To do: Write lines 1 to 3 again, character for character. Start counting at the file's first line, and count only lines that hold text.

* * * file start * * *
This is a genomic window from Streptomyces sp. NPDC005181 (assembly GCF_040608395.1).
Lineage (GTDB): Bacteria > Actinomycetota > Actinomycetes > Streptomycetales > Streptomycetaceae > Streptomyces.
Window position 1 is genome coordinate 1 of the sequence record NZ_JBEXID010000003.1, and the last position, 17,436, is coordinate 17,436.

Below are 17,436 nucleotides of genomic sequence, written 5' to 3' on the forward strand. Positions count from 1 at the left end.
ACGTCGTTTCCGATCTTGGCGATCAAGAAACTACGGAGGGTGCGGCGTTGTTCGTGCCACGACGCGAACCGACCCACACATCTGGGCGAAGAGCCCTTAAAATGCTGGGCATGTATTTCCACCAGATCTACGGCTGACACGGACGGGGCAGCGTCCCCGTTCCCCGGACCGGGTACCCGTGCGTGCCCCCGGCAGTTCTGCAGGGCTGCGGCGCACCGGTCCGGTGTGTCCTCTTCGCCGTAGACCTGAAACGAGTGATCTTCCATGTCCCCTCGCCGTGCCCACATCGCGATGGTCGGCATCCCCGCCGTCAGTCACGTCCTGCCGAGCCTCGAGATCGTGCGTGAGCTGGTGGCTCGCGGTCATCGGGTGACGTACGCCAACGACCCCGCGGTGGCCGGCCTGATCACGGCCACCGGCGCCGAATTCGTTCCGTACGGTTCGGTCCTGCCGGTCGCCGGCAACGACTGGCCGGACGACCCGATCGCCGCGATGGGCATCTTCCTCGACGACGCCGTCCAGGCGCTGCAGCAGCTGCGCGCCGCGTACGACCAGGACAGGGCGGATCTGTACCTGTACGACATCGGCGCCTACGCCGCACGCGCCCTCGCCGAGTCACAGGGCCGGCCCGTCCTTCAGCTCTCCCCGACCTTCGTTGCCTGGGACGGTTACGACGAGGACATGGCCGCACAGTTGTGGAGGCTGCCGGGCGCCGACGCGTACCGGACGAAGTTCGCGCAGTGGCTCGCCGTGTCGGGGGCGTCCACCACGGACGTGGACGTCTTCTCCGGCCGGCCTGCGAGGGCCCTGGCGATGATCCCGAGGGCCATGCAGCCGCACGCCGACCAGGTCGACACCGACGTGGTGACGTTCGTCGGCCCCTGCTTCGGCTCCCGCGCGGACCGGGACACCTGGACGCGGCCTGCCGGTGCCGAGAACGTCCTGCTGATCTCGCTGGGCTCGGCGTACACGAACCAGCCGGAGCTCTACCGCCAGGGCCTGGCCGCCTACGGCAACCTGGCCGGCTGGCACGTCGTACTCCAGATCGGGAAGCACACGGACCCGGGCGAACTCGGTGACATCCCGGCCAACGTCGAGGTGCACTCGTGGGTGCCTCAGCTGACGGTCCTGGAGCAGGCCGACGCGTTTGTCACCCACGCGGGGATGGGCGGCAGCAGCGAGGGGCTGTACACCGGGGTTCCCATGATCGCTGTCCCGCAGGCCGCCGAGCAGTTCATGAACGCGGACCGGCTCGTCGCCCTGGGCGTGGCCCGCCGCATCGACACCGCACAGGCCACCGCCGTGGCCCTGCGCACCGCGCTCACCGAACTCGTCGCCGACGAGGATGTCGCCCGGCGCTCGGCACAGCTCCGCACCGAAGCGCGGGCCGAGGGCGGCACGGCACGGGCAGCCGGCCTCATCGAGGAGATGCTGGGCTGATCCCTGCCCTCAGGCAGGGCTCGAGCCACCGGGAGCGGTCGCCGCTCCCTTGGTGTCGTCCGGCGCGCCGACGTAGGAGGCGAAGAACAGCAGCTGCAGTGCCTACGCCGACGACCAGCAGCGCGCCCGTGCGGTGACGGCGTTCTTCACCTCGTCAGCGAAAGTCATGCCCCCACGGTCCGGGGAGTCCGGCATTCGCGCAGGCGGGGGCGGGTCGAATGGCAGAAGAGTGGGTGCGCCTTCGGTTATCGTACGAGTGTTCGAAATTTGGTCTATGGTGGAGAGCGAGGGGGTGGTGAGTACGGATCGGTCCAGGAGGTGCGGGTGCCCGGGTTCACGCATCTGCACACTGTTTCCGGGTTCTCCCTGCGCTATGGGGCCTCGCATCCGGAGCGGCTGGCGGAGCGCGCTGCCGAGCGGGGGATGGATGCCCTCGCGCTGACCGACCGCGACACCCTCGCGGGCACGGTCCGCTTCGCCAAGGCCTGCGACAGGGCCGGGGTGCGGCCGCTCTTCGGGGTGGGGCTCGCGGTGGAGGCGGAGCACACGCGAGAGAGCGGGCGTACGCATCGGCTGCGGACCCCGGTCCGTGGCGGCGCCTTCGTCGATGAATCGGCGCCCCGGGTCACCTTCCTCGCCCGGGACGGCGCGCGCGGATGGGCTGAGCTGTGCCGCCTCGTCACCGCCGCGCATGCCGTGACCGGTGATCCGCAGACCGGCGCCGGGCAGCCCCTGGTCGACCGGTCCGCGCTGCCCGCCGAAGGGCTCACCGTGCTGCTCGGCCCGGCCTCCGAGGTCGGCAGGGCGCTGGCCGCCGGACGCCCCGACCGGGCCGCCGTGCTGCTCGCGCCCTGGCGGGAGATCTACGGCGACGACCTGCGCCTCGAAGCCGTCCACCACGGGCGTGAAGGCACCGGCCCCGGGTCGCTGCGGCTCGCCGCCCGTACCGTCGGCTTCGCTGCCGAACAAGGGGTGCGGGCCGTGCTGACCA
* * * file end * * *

This is a genomic window from Streptomyces sp. NPDC005181 (assembly GCF_040608395.1).
Lineage (GTDB): Bacteria > Actinomycetota > Actinomycetes > Streptomycetales > Streptomycetaceae > Streptomyces.
Window position 1 is genome coordinate 1 of the sequence record NZ_JBEXID010000003.1, and the last position, 17,436, is coordinate 17,436.